International Covenant on Economic, Social and Cultural Rights: position statement

This position statement sets out the action we've taken in devolved areas to implement the International Covenant on Economic, Social and Cultural Rights (ICESCR).


1. The International Covenant on Economic, Social and Cultural Rights (ICESCR) is a multilateral treaty which was adopted by the United Nations General Assembly on 16 December 1966.

2. The Covenant commits State parties to work to secure the full enjoyment of economic, social, and cultural rights by everyone under their jurisdiction. These rights include labour rights and the right to health, the right to education, and the right to an adequate standard of living (including adequate food and housing). They also include cultural rights. The UK signed the Covenant in 1968 and ratified it in 1976. There are a total of 171 State parties to the Covenant.

3. ICESCR, and its Optional Protocol, are part of the International Bill of Human Rights, along with the Universal Declaration of Human Rights and the International Covenant on Civil and Political Rights, including the latter's First and Second Optional Protocols.

4. ICESCR has one Optional Protocol establishing complaint and inquiry mechanisms for the Covenant. It was adopted by the UN General Assembly on 10 December 2008and entered into force on 5 May 2013.The UK Government is not currently a party to this Optional Protocol. The Scottish Government has welcomed the availability of mechanisms such as those provided for in the Optional Protocol and will continue to raise the issue of ratification with the UK Government.

5. The Covenant is monitored by the UN Committee on Economic, Social and Cultural Rights. The Committee is a body of 18 independent human rights experts who are elected for four-year terms, with half the members elected every two years.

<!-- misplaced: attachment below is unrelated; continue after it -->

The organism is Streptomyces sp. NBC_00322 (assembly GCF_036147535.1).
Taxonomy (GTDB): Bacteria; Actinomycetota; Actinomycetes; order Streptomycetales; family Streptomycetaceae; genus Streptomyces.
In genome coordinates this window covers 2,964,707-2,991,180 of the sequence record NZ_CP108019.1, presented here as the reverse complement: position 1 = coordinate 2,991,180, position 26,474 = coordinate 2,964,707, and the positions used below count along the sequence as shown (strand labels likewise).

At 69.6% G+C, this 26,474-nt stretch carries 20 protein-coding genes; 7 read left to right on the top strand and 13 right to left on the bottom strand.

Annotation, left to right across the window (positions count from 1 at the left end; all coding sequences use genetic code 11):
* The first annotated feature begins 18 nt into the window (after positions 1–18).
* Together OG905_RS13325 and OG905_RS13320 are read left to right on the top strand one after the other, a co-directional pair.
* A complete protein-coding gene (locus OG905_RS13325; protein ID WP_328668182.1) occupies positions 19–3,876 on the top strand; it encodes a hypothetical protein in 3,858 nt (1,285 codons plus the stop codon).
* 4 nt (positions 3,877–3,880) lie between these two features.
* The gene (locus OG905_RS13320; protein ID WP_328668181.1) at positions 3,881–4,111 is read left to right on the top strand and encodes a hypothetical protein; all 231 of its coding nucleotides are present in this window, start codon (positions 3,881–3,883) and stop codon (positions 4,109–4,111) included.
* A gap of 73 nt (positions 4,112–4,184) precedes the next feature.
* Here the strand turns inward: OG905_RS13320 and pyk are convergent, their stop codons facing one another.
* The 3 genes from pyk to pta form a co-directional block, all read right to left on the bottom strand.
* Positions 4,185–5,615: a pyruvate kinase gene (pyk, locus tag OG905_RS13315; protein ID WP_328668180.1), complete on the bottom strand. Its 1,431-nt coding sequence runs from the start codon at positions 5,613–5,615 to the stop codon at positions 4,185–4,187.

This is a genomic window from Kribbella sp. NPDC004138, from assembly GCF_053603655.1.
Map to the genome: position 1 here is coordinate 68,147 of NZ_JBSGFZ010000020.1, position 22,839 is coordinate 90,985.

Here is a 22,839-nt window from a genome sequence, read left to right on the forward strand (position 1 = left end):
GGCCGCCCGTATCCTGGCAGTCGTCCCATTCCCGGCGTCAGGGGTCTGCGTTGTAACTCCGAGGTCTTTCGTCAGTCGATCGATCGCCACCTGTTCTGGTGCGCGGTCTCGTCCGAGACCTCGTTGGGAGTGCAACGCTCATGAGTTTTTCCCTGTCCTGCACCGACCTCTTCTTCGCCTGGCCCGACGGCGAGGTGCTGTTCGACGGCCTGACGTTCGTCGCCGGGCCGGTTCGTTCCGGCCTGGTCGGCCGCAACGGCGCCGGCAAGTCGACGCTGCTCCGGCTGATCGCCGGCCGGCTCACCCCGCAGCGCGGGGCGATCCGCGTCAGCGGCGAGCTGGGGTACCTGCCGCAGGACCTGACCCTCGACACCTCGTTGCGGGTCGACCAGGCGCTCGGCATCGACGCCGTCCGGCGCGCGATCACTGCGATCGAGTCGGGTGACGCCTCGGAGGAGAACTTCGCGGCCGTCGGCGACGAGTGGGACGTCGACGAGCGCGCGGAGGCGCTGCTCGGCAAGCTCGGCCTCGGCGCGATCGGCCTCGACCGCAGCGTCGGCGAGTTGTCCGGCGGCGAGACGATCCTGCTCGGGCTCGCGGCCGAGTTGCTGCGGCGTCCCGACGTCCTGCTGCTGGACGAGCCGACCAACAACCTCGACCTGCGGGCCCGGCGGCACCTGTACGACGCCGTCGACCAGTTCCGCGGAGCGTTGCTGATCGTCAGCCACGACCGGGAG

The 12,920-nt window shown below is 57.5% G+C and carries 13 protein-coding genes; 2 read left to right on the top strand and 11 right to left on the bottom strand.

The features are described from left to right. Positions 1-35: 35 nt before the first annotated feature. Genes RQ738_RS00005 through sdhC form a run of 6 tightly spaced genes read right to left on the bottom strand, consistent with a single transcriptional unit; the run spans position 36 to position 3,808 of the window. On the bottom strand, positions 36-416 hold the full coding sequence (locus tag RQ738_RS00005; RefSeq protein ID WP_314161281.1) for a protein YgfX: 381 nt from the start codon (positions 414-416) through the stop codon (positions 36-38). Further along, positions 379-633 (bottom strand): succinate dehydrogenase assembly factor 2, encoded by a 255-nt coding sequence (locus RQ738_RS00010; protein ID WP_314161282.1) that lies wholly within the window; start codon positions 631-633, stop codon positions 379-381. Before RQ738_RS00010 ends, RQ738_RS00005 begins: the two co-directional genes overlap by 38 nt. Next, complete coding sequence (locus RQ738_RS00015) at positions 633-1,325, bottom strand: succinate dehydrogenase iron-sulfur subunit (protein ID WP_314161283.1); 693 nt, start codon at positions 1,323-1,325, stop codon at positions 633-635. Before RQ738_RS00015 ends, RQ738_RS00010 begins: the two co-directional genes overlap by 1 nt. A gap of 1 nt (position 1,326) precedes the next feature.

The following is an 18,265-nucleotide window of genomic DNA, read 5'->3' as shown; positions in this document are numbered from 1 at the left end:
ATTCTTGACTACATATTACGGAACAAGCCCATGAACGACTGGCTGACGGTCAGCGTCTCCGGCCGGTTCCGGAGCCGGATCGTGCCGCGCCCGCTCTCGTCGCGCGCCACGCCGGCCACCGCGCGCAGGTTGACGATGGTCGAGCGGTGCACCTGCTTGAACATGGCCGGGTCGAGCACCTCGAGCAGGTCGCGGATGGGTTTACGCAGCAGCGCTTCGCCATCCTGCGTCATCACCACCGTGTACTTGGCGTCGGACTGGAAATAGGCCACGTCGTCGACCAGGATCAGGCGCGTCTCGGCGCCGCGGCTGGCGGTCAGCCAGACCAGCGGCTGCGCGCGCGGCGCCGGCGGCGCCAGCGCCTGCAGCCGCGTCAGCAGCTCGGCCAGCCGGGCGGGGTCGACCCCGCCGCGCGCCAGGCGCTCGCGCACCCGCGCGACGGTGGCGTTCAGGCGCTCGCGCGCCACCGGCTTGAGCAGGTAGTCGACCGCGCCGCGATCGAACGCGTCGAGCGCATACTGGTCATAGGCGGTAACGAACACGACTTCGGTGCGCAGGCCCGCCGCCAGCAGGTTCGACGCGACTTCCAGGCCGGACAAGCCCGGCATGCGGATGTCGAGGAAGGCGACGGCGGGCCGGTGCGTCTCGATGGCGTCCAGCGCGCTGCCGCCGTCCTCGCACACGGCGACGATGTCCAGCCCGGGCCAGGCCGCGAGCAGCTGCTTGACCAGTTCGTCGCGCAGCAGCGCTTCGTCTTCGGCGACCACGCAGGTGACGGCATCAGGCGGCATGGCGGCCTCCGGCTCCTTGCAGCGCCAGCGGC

6. All States parties are required to submit regular reports to the Committee outlining the legislative, judicial, policy and other measures they have taken to implement the rights affirmed in the Covenant. A first report is due within two years of ratifying the Covenant and thereafter reports are due every five years. The Committee examines each report and addresses its concerns and recommendations to the State party in the form of 'Concluding Observations'. The Committee typically meets every May and November in Geneva.

7. Under ordinary circumstances, State parties are obliged to submit reports on their implementation of international treaties to the UN every five years. The UK Government submitted the sixth State party report on ICESCR in 2014 and as such the seventh report was due in 2019. However due to the global pandemic and the events of the past two years the UK's seventh report was delayed and published in May 2022.

8. As part of that formal reporting process, the Scottish Government contributes to the UK State party report in relation to matters which fall within devolved competence in Scotland. The overall UK report is subject to a strict word-count limit and this limits the extent to which activity in Scotland can be addressed in detail. The Scottish Government therefore publishes a separate standalone position statement to ensure that the Scottish Parliament, civil society and the general public have access to a full Scotland-specific account of human rights policies and delivery[2].

9. Publication of the position statement is explicitly intended to support informed debate and increased accountability on Scotland's compliance and promotion of international human rights obligations. It should be read in conjunction with the formal State party report submitted to the UN by the UK Government on behalf of the UK as a whole. The Scottish position statement does not itself form part of the formal treaty reporting process and is not, for example, presented to the UN for consideration by the Committee on Economic, Social and Cultural Rights.

10. The ongoing scrutiny exercised by international institutions, alongside domestic scrutiny by the Scottish Parliament and engagement with civil society, has continued to provide necessary constructive challenge to public authorities in Scotland and has helped to maintain a collective focus on respecting, protecting and fulfilling human rights.



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